Some taxi bosses are upset at being left out in the City’s Bus Rapid Transit system planning and negotiations despite their routes being earmarked as feeder bus routes for the planned BRT roll out along the west coast road to Atlantis.
The taxi bosses say as a result they will lose their only source of income once the busses start operating there toward the end of 2013.
Their alarm was voiced at a BRT public meeting in Atlantis on earlier this month organised by the City of Cape Town.
The Section World Taxi Association Witsand (SWTAW) members said it was the first time they had heard that their routes would be affected by the expansion of the Integrated Rapid Transit system Phase 1A which currently runs to Big Bay and Parklands along the west coast.
Following Integrated Rapid Transit (IRT) system planning and modelling manager Gershwin Fortune’s presentation, SWTAW chair Thembinkosi Kostile said although Fortune had showed that the BRT would impact on the SWTAW’s routes, it was the first they had heard about it.
“We don’t know anything about BRT in Atlantis. We have two taxi associations in Atlantis,” said a visibly upset Kostile.
In response, city’s director for IRT projects implementation, Dave Hugo, said he acknowledged “that issue” and suggested it be discussed “offline”.
In an interview after the meeting, Kostile said his association was alarmed and shocked at the city’s revelation that their routes will be serviced by feeder buses when the BRT expansion to Atlantis was completed in September 2013.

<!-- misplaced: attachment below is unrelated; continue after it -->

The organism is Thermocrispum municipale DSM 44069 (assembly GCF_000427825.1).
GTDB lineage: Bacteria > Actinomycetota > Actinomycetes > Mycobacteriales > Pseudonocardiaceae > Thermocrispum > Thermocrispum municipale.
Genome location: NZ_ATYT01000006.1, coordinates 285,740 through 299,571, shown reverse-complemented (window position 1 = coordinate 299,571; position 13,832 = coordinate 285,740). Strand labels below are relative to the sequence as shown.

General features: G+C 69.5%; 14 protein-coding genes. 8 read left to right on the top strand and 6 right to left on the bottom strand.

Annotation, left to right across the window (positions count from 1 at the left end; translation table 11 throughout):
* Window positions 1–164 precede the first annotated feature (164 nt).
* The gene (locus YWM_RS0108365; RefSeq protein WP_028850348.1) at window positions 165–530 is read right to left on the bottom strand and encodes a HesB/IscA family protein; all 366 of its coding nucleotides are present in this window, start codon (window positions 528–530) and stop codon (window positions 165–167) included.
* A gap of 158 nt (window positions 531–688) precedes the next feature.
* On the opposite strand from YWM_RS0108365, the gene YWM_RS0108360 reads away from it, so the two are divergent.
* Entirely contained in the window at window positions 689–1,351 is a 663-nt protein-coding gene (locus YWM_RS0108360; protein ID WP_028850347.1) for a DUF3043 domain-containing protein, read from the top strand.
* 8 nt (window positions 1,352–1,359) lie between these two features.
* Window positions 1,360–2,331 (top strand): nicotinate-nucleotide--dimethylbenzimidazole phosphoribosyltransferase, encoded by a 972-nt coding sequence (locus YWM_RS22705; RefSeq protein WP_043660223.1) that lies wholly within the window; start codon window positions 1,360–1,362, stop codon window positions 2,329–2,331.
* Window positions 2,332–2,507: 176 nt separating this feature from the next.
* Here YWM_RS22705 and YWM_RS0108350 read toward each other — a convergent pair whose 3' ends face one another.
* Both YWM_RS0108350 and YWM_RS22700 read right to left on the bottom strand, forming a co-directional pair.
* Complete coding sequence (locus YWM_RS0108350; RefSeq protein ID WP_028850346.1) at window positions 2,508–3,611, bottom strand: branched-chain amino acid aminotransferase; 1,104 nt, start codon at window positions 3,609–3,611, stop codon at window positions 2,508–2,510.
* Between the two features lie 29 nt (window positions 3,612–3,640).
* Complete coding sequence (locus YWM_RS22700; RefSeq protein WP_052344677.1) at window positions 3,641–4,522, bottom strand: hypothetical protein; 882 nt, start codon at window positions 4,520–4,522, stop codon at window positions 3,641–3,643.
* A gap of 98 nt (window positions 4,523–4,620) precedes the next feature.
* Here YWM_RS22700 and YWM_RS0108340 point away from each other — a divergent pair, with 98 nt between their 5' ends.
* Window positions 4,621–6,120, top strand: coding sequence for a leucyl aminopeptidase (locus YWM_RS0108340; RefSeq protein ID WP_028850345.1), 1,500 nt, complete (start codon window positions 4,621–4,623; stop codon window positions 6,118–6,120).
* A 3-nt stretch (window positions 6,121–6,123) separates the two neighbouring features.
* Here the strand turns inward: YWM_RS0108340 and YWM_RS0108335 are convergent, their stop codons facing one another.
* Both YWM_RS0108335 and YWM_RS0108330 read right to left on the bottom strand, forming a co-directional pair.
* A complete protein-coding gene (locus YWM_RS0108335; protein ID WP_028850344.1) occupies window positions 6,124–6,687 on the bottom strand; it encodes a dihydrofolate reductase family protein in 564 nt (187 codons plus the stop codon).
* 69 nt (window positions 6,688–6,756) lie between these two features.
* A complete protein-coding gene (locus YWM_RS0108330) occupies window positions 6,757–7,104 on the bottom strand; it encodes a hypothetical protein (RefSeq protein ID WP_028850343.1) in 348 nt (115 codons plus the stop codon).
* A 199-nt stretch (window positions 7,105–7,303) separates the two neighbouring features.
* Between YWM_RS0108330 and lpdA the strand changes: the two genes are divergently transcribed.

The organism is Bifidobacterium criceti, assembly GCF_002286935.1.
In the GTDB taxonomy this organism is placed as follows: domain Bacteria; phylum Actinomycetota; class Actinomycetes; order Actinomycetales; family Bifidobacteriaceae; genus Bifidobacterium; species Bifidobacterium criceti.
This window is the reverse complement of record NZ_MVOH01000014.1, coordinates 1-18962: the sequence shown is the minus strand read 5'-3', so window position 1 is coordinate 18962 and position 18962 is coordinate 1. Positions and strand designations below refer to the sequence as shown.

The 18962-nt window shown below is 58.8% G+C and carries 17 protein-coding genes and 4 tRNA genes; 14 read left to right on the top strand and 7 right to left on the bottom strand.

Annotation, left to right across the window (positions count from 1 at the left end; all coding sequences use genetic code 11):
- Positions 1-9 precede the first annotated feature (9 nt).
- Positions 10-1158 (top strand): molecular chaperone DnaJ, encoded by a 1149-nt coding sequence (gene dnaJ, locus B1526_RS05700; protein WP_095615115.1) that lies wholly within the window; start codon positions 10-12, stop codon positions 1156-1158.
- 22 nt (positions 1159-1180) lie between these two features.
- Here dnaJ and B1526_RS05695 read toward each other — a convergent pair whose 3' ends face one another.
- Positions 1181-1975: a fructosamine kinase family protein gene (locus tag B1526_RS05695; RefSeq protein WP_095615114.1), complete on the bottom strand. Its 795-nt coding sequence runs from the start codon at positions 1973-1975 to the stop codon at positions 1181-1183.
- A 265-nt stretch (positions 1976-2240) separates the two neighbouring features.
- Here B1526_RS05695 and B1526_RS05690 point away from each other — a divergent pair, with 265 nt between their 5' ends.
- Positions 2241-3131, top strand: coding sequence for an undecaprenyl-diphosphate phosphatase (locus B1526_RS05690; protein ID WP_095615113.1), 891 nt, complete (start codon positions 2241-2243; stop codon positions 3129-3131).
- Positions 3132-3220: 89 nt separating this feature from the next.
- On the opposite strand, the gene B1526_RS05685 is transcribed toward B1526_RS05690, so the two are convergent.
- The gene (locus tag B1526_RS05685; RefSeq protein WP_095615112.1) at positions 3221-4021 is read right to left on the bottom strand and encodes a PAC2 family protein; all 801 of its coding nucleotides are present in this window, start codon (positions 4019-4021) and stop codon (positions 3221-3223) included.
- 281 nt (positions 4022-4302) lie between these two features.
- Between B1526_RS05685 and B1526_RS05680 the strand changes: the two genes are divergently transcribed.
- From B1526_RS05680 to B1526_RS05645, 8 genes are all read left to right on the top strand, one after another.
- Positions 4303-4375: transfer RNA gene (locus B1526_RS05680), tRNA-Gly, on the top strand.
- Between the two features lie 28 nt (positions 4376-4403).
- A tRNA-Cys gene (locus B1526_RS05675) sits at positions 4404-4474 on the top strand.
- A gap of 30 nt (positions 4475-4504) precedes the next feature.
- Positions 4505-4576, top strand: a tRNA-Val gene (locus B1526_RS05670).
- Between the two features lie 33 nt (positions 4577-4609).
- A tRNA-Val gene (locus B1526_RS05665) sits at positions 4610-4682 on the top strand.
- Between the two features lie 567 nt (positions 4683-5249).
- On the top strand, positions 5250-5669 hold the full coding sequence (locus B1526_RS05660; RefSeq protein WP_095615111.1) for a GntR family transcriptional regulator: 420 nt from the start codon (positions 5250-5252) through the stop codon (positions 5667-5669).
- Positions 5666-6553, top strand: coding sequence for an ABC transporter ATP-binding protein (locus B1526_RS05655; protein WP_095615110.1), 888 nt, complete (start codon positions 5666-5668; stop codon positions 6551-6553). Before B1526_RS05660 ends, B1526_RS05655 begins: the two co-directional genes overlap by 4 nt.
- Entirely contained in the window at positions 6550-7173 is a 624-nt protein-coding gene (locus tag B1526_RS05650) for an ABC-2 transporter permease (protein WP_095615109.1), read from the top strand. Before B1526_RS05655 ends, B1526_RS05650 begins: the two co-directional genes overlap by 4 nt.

He said 46 taxis, with 22 owners, were affiliated to the SWTAW.
Most of the taxi owners, he said, were still paying off the new Quantum taxis they had recently purchased.
“We were not informed about their plans and now they are planning to take our jobs by introducing buses on our routes,” he said, “we don’t have information, (the) council doesn’t worry about us.”
SWTAW secretary Neville Bedu said they transported over 10 000 commuters to work in and around Atlantis everyday and the introduction of the MyCiTi (BRT) feeder buses along their routes meant the end of their income.
“We have heard they are taking our routes. It is our bread and butter. We don’t know what is happening,” said Bedu.
Hugo said the city would launch an investigation to find out whether SWTAW was left out in the BRT planning and negotiations process.
“We need to verify that,” he said.
“We intend to check whether they hold valid (taxi operating) permits. We must check their credentials. If they are legitimate we will interact with them.”
The My CiTi buses have been hailed as a success in Table View, Parklands area and the City’s Central Business District as well as the Airport service, where the city has incorporated five taxi associations to drive the busses through the Kidrogen company formed by the taxi associations.
Kidrogen operates three feeder routes in Parklands and surrounding suburbs and manages six bus stations on the R27 trunk route to the city. — Peter Luhanga